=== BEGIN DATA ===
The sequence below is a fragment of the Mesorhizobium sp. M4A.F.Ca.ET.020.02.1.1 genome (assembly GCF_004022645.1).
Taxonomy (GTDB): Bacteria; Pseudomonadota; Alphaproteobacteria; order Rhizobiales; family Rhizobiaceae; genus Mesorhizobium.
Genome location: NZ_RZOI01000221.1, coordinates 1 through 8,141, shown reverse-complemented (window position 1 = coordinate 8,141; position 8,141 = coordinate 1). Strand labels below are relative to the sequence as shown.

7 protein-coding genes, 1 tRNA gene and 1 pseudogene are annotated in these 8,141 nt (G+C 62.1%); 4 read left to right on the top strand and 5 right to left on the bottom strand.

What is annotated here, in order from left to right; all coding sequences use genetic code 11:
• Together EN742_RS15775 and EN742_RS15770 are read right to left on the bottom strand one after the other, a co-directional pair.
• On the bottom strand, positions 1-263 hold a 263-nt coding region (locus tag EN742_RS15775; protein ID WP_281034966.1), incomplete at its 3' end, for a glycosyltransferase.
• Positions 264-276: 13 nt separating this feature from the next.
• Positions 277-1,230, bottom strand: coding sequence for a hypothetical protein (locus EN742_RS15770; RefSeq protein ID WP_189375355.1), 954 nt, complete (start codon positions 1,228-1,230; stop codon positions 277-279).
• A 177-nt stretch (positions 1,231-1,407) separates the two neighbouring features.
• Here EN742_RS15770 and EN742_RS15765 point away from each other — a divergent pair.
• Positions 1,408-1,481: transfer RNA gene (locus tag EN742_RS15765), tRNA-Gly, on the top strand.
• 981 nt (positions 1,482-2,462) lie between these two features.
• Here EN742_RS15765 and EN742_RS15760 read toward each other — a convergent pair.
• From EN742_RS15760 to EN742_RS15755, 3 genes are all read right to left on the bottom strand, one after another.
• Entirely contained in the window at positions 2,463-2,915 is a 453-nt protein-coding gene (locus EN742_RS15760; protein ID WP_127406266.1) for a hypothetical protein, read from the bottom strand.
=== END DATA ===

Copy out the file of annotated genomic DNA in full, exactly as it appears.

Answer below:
The sequence below is a fragment of the Mesorhizobium sp. M4A.F.Ca.ET.020.02.1.1 genome (assembly GCF_004022645.1).
Taxonomy (GTDB): Bacteria; Pseudomonadota; Alphaproteobacteria; order Rhizobiales; family Rhizobiaceae; genus Mesorhizobium.
Genome location: NZ_RZOI01000221.1, coordinates 1 through 8,141, shown reverse-complemented (window position 1 = coordinate 8,141; position 8,141 = coordinate 1). Strand labels below are relative to the sequence as shown.

7 protein-coding genes, 1 tRNA gene and 1 pseudogene are annotated in these 8,141 nt (G+C 62.1%); 4 read left to right on the top strand and 5 right to left on the bottom strand.

What is annotated here, in order from left to right; all coding sequences use genetic code 11:
• Together EN742_RS15775 and EN742_RS15770 are read right to left on the bottom strand one after the other, a co-directional pair.
• On the bottom strand, positions 1-263 hold a 263-nt coding region (locus tag EN742_RS15775; protein ID WP_281034966.1), incomplete at its 3' end, for a glycosyltransferase.
• Positions 264-276: 13 nt separating this feature from the next.
• Positions 277-1,230, bottom strand: coding sequence for a hypothetical protein (locus EN742_RS15770; RefSeq protein ID WP_189375355.1), 954 nt, complete (start codon positions 1,228-1,230; stop codon positions 277-279).
• A 177-nt stretch (positions 1,231-1,407) separates the two neighbouring features.
• Here EN742_RS15770 and EN742_RS15765 point away from each other — a divergent pair.
• Positions 1,408-1,481: transfer RNA gene (locus tag EN742_RS15765), tRNA-Gly, on the top strand.
• 981 nt (positions 1,482-2,462) lie between these two features.
• Here EN742_RS15765 and EN742_RS15760 read toward each other — a convergent pair.
• From EN742_RS15760 to EN742_RS15755, 3 genes are all read right to left on the bottom strand, one after another.
• Entirely contained in the window at positions 2,463-2,915 is a 453-nt protein-coding gene (locus EN742_RS15760; protein ID WP_127406266.1) for a hypothetical protein, read from the bottom strand.